I was going to write
something about Brexit one year on and what we have learnt, but I have already
received enough emails stating the obvious about this event so why should I do
the same to you? In brief, I don’t think much has changed – the FX market is still
very good at handling known-unknowns, but – and SNB Day was the real catalyst
for this – it’s perpetually one step away from a meltdown when it comes to
unknown unknowns.

Instead of this –
and prompted by the sad passing of former ACI UK president Alan Attwood last
week – I have been thinking about the people in the FX industry and how they
can help shape the future of the industry.

I had the good
fortune to engage with Alan, mainly through the ACI Australia Dealing
Simulation Course (DSC), and he was, above all else, a consummate gentleman,
always happy to help out and share his experience. The only time I can recall
Alan declining to help was when I asked him if he fancied joining what was – if
I am being honest – a bunch of reprobates (you know who you are!) on the
“professional” broking desk that traditionally sits for the last dealing
session of the UK course. The look on his face said it all – “I’m not sitting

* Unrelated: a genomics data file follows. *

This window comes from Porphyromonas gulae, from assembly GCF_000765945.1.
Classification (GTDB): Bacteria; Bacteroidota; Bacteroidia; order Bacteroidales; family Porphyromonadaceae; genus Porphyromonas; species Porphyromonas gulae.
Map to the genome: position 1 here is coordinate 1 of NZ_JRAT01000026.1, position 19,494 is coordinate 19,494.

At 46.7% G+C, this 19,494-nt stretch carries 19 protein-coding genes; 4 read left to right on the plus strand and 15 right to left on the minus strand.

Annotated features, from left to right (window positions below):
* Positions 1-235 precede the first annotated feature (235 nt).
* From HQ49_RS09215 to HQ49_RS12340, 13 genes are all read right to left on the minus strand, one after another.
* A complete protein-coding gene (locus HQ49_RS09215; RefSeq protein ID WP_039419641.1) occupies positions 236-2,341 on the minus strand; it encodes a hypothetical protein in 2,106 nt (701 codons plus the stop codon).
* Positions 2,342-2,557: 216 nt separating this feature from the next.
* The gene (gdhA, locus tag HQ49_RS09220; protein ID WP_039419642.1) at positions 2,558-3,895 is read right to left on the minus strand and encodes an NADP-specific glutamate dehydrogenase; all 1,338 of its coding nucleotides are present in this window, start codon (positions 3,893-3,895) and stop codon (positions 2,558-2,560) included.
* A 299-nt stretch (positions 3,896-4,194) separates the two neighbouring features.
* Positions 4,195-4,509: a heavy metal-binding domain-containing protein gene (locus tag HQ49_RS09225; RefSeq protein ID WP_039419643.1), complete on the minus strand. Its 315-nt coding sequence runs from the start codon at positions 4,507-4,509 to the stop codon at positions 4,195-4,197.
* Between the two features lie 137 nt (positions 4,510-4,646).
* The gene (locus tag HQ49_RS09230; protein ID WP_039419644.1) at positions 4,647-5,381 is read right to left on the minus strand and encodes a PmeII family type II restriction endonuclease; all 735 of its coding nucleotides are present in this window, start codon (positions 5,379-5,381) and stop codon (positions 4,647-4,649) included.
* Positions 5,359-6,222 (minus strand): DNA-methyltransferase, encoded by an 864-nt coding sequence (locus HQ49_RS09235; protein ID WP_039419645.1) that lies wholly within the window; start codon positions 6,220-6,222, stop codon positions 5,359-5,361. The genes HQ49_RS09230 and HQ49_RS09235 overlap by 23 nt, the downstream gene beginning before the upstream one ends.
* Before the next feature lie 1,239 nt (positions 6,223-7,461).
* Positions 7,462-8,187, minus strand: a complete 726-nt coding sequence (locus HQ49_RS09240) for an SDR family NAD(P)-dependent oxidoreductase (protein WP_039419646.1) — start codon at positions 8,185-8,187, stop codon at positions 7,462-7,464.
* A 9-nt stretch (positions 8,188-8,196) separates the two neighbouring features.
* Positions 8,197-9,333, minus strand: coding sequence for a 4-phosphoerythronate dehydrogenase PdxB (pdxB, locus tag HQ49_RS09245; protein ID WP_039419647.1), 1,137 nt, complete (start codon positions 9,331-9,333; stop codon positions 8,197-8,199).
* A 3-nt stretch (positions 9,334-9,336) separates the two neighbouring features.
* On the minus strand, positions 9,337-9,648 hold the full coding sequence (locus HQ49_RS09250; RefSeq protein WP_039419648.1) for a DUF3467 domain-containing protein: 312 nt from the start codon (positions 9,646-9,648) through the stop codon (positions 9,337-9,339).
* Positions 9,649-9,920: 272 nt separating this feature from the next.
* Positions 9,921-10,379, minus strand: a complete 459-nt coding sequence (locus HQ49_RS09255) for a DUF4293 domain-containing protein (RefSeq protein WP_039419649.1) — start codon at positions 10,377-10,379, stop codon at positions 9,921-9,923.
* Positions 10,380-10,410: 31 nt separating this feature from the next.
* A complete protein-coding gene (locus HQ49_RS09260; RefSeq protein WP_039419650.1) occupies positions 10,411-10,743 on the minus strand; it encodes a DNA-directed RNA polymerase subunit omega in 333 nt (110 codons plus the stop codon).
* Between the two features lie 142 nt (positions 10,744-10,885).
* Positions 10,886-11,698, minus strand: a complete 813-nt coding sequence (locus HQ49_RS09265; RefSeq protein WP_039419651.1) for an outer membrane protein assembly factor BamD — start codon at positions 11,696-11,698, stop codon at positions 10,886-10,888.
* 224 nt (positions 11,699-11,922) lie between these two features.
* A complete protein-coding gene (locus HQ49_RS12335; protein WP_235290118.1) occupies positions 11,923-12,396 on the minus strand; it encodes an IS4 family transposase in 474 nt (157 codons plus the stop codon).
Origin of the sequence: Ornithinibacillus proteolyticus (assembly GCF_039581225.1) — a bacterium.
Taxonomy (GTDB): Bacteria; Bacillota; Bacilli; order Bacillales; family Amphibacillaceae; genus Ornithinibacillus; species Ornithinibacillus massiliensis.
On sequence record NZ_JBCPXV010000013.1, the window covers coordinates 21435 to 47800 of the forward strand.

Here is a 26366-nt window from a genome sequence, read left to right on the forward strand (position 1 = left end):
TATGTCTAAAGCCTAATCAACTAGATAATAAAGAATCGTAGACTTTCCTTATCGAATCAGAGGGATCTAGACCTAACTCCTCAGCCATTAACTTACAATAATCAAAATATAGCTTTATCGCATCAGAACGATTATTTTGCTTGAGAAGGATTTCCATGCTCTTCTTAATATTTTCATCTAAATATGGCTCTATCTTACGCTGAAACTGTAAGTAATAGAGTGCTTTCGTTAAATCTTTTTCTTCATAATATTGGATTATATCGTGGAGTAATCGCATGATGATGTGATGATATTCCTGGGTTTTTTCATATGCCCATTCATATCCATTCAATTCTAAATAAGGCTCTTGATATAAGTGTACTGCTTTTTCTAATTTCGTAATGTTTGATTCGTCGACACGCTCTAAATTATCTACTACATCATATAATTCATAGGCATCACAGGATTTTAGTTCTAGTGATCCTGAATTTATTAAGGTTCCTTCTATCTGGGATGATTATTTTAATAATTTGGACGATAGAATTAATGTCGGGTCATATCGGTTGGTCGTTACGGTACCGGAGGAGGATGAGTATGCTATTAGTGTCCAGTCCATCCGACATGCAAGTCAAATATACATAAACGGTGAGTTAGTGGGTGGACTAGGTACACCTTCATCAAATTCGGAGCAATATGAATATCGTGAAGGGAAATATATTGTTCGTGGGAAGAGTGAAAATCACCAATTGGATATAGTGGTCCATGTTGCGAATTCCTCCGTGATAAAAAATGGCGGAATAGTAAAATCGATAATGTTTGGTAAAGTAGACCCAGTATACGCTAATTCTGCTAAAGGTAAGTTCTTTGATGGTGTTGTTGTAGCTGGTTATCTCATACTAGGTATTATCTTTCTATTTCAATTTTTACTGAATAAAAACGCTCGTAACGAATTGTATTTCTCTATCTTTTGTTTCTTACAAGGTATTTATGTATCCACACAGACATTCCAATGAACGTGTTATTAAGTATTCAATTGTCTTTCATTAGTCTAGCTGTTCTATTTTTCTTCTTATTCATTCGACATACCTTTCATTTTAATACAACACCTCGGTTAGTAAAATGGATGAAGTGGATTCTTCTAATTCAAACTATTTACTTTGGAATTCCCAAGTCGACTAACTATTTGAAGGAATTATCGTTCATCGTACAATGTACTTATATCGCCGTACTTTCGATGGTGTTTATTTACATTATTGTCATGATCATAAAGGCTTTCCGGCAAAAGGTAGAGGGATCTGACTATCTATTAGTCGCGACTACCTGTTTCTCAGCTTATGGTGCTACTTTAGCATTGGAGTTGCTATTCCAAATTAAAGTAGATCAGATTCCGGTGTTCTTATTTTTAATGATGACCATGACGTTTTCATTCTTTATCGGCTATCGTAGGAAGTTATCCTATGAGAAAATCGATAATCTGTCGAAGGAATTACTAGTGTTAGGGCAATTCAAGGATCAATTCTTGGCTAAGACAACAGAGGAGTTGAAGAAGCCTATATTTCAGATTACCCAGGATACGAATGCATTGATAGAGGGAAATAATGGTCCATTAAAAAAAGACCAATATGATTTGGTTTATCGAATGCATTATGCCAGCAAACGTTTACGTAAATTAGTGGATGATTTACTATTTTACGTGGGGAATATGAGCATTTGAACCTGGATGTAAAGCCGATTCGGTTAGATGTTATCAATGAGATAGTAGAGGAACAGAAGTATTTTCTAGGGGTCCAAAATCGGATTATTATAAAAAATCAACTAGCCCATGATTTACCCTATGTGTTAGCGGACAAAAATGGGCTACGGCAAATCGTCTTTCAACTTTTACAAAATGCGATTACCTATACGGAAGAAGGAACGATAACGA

with that lot!”

Instead, Alan spent
the next hour and a quarter walking around the various teams, encouraging,
helping and, importantly in some cases, calming, the youngsters. The point of
this story is that this was clearly where he felt comfortable – helping to
shape the future of the industry.

He was not alone of
course, because on a micro level (and with full disclosure that I help run the
course and Profit & Loss is a
global sponsor) ACI Australia is very fortunate that wherever it runs the DSC
experienced dealers are happy to give up their time, especially in the UK,
Denmark and domestically in Australia.

It is a requirement
of helping out, of course, that the volunteer has sufficient experience to
meaningfully impact on the development of the delegates and this means that
most of our helpers are of a “certain generation” (i.e. old!), but what about
going forward? Are we going to see a new generation of volunteers to help
develop what will then be the latest generation in our industry?

I ask this because a
few developments in our industry make me a little unsure.

Firstly, there is a
real focus on structured development. I totally understand this and there is
undoubtedly a need for it, we must ensure that future generations know exactly
what is expected of them.

A second, slightly
inter-linked, development is the isolationist stance of too many major
institutions. I feel this is, in terms of developing younger talent, short
sighted and detrimental to the industry’s future.

I know some will
argue I am wrong (I’m not!) but there was a cultural problem in the FX industry
that grew around the deployment of more technology. Aside from the minority
deliberately and inappropriately sharing information in chat rooms, most of
what allegedly occurred was institutional – in other words the juniors learnt